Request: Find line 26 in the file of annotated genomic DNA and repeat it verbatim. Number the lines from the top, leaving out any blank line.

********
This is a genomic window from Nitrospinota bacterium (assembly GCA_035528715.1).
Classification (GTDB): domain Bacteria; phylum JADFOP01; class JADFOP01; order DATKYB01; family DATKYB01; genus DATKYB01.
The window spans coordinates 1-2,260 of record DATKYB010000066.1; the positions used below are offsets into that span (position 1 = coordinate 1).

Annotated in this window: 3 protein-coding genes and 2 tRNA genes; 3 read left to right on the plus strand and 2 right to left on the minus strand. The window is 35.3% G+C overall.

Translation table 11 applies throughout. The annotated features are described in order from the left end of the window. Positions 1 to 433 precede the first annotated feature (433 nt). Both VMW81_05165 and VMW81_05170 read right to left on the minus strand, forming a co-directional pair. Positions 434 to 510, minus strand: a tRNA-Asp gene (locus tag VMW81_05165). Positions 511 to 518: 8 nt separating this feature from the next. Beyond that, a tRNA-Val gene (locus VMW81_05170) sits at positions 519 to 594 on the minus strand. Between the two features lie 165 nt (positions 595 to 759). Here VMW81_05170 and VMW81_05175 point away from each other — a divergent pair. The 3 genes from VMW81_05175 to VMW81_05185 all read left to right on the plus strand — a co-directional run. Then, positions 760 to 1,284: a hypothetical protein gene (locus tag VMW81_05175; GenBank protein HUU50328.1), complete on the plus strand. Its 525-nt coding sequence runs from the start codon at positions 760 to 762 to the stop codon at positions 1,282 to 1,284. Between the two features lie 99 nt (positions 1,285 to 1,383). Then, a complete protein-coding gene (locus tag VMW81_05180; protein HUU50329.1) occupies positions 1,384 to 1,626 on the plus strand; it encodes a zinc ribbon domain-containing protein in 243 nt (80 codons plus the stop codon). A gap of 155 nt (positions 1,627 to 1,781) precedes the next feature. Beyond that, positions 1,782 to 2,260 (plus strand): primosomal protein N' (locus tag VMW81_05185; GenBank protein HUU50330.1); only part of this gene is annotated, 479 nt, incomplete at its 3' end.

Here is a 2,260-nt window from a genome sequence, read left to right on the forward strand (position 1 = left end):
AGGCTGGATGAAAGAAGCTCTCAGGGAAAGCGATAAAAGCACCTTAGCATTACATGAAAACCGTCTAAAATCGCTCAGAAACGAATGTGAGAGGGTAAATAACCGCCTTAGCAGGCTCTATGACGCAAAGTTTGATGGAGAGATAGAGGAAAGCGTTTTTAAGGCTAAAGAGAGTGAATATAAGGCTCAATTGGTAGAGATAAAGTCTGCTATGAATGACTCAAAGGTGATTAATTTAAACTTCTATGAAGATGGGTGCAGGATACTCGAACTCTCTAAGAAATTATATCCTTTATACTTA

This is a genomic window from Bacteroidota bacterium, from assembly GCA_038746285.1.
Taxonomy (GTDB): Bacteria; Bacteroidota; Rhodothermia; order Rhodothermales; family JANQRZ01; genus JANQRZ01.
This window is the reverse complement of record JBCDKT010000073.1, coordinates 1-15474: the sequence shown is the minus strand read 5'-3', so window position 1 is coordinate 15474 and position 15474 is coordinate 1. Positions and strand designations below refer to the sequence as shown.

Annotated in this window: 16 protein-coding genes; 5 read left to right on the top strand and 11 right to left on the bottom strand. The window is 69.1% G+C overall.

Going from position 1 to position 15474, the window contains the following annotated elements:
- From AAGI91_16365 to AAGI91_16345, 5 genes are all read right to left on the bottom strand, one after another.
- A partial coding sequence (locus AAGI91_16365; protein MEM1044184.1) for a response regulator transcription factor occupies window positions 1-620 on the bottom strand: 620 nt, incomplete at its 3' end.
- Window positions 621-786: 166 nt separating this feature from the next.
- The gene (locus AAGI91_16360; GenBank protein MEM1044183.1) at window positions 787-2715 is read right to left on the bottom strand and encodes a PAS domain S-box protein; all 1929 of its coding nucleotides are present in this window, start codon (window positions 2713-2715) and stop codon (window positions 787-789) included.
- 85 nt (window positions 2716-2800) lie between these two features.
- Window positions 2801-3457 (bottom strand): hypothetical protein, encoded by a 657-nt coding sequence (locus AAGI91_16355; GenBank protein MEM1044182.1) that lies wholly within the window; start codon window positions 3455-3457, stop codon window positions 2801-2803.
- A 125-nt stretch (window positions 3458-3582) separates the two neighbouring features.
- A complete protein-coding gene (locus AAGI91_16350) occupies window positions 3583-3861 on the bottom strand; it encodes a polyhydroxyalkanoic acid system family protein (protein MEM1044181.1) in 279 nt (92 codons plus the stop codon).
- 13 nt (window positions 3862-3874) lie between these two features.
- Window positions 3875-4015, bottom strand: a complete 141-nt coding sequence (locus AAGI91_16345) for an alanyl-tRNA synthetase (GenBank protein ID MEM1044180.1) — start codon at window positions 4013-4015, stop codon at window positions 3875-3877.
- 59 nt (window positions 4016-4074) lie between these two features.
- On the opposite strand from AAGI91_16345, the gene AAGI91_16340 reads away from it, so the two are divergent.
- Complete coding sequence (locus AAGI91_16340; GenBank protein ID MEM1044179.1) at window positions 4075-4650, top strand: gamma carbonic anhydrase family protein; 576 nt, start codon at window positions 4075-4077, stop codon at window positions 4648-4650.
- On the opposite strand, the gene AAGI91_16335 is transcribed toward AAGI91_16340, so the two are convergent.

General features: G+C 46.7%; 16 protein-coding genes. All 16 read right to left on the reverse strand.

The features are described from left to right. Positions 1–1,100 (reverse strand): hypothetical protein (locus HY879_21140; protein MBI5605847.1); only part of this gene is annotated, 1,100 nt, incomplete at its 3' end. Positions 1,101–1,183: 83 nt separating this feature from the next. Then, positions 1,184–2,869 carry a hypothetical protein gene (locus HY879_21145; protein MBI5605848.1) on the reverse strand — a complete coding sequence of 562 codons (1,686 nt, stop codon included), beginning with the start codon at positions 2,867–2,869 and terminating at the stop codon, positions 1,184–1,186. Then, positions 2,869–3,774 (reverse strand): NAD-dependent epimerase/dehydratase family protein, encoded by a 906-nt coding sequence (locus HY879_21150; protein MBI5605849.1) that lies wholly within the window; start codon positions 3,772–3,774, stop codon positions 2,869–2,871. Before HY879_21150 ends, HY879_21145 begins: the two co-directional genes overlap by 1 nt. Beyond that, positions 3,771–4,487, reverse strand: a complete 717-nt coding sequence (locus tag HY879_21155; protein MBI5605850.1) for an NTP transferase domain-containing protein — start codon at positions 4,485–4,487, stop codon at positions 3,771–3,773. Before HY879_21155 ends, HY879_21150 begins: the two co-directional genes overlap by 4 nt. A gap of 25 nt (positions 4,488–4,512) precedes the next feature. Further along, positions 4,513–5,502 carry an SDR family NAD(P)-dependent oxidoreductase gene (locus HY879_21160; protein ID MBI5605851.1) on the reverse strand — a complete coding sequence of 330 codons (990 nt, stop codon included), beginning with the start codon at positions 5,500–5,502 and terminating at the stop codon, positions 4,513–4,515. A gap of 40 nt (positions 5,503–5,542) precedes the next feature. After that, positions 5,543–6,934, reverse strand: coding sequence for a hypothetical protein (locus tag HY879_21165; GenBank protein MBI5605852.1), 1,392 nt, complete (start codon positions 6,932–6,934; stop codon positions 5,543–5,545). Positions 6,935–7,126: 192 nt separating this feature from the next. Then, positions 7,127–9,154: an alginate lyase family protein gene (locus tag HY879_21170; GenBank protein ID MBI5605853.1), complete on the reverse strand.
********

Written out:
- On the opposite strand, the gene AAGI91_16335 is transcribed toward AAGI91_16340, so the two are convergent.